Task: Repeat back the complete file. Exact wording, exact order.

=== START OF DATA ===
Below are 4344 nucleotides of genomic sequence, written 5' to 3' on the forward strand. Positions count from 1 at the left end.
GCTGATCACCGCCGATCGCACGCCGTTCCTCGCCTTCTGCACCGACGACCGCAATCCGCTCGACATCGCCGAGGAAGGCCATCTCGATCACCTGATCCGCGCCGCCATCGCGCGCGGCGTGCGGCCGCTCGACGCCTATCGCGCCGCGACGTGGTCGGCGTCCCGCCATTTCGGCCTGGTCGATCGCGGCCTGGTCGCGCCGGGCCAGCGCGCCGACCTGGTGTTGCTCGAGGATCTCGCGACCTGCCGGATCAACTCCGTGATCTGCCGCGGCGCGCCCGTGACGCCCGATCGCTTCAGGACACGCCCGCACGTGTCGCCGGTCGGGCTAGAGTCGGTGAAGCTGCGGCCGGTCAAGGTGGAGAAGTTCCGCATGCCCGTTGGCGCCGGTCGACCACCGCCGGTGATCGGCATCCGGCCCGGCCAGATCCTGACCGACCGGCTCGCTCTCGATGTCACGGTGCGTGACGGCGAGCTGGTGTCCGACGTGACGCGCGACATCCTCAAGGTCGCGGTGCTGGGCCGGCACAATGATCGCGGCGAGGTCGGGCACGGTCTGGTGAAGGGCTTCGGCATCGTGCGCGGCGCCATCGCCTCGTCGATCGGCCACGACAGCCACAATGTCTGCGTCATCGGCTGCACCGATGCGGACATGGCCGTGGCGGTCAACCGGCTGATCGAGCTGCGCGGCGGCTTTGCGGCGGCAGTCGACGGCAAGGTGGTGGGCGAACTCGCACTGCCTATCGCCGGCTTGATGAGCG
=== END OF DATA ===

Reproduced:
Below are 4344 nucleotides of genomic sequence, written 5' to 3' on the forward strand. Positions count from 1 at the left end.
GCTGATCACCGCCGATCGCACGCCGTTCCTCGCCTTCTGCACCGACGACCGCAATCCGCTCGACATCGCCGAGGAAGGCCATCTCGATCACCTGATCCGCGCCGCCATCGCGCGCGGCGTGCGGCCGCTCGACGCCTATCGCGCCGCGACGTGGTCGGCGTCCCGCCATTTCGGCCTGGTCGATCGCGGCCTGGTCGCGCCGGGCCAGCGCGCCGACCTGGTGTTGCTCGAGGATCTCGCGACCTGCCGGATCAACTCCGTGATCTGCCGCGGCGCGCCCGTGACGCCCGATCGCTTCAGGACACGCCCGCACGTGTCGCCGGTCGGGCTAGAGTCGGTGAAGCTGCGGCCGGTCAAGGTGGAGAAGTTCCGCATGCCCGTTGGCGCCGGTCGACCACCGCCGGTGATCGGCATCCGGCCCGGCCAGATCCTGACCGACCGGCTCGCTCTCGATGTCACGGTGCGTGACGGCGAGCTGGTGTCCGACGTGACGCGCGACATCCTCAAGGTCGCGGTGCTGGGCCGGCACAATGATCGCGGCGAGGTCGGGCACGGTCTGGTGAAGGGCTTCGGCATCGTGCGCGGCGCCATCGCCTCGTCGATCGGCCACGACAGCCACAATGTCTGCGTCATCGGCTGCACCGATGCGGACATGGCCGTGGCGGTCAACCGGCTGATCGAGCTGCGCGGCGGCTTTGCGGCGGCAGTCGACGGCAAGGTGGTGGGCGAACTCGCACTGCCTATCGCCGGCTTGATGAGCG